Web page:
Camille asked me to share my thoughts on “The Atmosphere of the Home.”  With our busy lives, we can so often live day to day and don’t take time to consider the art of creating bright and cheerful homes. And the idea of Beauty?! When we have piles of laundry, hungry children and a deadline, beauty seems a frivolity.

We are all very different families and in different seasons of life, but we all were made for beauty and as beings created in the image of God, we have a capacity and role to foster and bestow beauty… or as the poet-priest GM Hopkins says, (Listen to a fabulous recitation of this poem here. It is a favorite!)

 

“Give Beauty Back, Beauty, Beauty, Beauty, Back to God, Beauty’s self and Beauty’s giver…”

 

Isn’t that lovely…God as beauty’s self and beauty’s giver…Give Beauty Back.

The Ancients asked the question and attempted to work out Who or What is God? What are the Transcendentals of God, or the Properties of his Being. This question was taken up by Aquinas and other Church Fathers time and again and ultimately they answered with Truth, Goodness, and Beauty. Yes, Truth. Yes, Goodness. But in our modern age…beauty? Let us not fail to recognize that beauty. Pope Benedict 16th in an address to artists said God is “the first and last source of beauty.” There is Beauty in His holiness, perfection, infinitude, and in His gift of redemption.

When we contemplate and experience the beauty of God we know Him more.

When we create beauty we are participating in His very nature.

Beauty thought of on this higher plane, is what lifts the mundane or ordinary into a gift, into what is lovely. Beauty reveals and highlights the true and the good. Beauty makes Truth and Goodness desirable.

I remember when I was very sick last year and a friend made our family a meal. What a gift, a sacrifice and time. I was so humbled that she would do it. And it was delicious, but what I remember is how simply, yet beautifully, it was presented. A nice basket, pretty linen, a bottle of wine, a lovely note…It touched something more than the just the physical.

We can feed our children the fuel they need for their bodies to run or we can create the beautiful experience of togetherness around the family table with a nourishing meal.

At night, we can put our children to bed or we can tuck our children into clean sheets of a nicely made bed filling them with a sense of home and safety and coziness.

Bestowing beauty is a way to do these small ordinary acts with love. And I have found that trying to do the work of the home in a beautiful way, rather than in an efficient, or orderly, has helped me to enjoy it more. The work is elevated.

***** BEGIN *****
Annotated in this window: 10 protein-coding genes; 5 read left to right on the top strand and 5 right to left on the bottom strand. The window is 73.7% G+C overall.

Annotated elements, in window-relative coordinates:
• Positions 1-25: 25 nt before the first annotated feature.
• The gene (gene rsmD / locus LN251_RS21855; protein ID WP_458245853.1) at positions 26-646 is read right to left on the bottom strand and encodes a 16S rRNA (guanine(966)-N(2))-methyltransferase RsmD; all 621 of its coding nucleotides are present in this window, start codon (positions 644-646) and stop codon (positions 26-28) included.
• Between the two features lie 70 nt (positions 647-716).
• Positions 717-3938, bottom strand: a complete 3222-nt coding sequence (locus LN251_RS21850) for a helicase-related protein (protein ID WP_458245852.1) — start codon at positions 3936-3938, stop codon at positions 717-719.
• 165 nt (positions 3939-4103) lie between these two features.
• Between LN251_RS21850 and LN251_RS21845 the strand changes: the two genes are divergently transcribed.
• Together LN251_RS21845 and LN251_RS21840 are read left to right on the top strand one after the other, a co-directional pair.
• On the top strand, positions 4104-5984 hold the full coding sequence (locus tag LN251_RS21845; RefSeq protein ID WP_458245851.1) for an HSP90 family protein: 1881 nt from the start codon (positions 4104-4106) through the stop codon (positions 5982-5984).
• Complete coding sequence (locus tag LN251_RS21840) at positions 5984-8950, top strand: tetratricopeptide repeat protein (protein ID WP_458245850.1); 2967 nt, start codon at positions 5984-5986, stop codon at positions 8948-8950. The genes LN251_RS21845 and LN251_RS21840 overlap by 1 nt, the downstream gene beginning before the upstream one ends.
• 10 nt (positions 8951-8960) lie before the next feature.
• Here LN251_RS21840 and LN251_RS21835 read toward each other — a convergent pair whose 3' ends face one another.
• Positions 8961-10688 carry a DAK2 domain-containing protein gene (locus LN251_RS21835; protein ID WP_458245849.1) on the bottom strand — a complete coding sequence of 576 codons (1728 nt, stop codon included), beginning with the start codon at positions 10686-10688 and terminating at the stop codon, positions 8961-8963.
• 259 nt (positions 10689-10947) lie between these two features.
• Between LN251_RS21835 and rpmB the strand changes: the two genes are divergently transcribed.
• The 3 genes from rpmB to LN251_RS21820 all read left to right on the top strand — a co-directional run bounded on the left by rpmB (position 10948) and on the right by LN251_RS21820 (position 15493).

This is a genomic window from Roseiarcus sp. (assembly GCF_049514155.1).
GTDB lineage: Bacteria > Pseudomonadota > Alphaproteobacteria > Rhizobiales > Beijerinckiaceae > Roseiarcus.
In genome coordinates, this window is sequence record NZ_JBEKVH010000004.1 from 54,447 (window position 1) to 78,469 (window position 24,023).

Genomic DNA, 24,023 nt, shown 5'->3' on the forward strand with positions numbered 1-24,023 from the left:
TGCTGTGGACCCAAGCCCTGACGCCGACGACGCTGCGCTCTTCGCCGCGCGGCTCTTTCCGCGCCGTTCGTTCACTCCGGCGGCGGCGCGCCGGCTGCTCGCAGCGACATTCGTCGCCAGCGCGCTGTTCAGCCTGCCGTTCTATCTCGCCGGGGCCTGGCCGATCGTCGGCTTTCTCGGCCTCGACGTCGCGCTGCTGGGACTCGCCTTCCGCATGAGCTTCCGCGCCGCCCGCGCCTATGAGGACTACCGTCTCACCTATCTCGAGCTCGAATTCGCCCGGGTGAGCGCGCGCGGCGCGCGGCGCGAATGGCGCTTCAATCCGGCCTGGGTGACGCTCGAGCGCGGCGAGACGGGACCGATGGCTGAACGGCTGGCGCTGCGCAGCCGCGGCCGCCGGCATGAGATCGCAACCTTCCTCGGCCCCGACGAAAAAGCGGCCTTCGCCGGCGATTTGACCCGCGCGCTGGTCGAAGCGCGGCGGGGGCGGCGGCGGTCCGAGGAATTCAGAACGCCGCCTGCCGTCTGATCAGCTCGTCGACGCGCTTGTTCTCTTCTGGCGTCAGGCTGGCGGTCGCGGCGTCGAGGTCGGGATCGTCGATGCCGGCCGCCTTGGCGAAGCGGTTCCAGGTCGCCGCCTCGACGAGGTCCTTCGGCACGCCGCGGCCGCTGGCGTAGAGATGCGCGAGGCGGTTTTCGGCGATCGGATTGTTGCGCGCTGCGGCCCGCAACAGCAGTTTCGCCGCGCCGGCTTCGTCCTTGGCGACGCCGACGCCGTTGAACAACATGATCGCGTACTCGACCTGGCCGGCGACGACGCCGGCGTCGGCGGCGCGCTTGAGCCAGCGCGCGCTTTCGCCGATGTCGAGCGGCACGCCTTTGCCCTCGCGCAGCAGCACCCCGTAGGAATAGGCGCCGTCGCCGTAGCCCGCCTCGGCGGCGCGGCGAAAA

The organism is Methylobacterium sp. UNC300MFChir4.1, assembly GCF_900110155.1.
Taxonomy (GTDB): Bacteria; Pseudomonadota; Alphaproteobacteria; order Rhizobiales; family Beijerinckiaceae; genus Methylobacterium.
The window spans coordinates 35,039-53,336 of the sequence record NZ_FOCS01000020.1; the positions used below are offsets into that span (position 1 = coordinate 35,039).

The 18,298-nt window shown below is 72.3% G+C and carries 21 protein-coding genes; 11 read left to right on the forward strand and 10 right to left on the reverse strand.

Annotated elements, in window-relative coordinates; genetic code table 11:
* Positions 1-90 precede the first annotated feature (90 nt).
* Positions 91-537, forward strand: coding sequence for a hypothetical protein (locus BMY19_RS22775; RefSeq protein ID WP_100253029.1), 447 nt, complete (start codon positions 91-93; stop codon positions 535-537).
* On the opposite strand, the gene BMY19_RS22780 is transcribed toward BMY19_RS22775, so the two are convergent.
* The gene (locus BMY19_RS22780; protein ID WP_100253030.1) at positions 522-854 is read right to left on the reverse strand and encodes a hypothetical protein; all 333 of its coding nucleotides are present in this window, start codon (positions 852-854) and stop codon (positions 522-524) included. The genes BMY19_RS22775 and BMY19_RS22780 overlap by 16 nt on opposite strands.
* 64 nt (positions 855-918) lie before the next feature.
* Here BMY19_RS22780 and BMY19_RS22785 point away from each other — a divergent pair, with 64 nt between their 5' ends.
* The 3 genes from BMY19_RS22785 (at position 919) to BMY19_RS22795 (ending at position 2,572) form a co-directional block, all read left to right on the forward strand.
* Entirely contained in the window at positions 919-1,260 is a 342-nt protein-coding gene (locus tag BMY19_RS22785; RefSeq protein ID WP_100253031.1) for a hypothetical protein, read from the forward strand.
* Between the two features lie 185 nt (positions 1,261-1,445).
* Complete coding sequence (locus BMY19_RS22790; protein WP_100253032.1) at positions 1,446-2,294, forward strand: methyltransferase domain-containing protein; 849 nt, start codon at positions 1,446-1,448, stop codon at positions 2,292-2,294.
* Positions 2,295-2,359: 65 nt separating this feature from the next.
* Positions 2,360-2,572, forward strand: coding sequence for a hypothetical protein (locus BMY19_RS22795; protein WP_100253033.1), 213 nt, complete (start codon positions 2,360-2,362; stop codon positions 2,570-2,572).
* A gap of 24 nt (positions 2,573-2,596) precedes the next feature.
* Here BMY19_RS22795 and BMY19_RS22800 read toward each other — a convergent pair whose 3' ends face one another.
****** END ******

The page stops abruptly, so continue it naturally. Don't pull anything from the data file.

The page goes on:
Sadly, in our modern world, beauty is pushed aside for what is efficient or merely useful. We allow ourselves to be satisfied by the cheap and easy. Even worse in a world of air-brushing, we’ve become jaded to think that beauty is superficial and lacks meaning. And oftentimes many of us sorely lack an interior life able to take in beauty.

And so, just as I spend time considering curriculum and extracurricular activities, planning grocery lists and menus, do I work on building a bright and cheerful home? One of beauty and peace and love.

How do I teach my children to recognize, love, and will what is True, Good, and Beautiful? Are there ways I can incorporate more beauty in my children’s lives?

Mason has many answers to these questions in her six volumes on education, but I believe the place to begin as parents and educators is with one of the three educational tools that we can validly use in raising children: atmosphere.

When we are surrounded by the beautiful, our perspective changes. Roger Scruton, says in his documentary (a must watch!), Why Beauty Matters? that the great artists were “aware that human life is full of chaos and suffering and they had a remedy for this and the name of that remedy is beauty.”

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This is what the beauty does; it draws us out of ourselves…to what is real…and that reality is infinite. As parents and educators one of our main goals is to help our children to grow into maturity and adulthood. Sadly, an option many young people are not choosing! In the book, Family Virtues, edited by Jose Martin, “Initially a child is focused on his or her own private world; children mature when they begin to understand that they are not the center of the universe, when they begin to become open to the world and others around them” (page 5). When we expose children to beauty, we call them out of themselves…to what is real…and they mature, they open themselves to the world and to others.

“As for that aesthetic ‘appetency’ (to use Coleridge’s word) upon which so many of the gentle pleasures of life depend, it is open to many disasters: it dies of inanition when beauty is not duly presented to it, beauty in words, in pictures and music, in tree and flower and sky. The function of the sense of beauty is to open a paradise of pleasure for us; but what if we grow up admiring the wrong things, or, what is morally worse, arrogant in the belief that it is only we and our kind who are able to appreciate and distinguish beauty? It is no small part of education to have seen much beauty, to recognize it when we see it, and to keep ourselves humble in its presence.” Charlotte Mason. Volume 6 page 56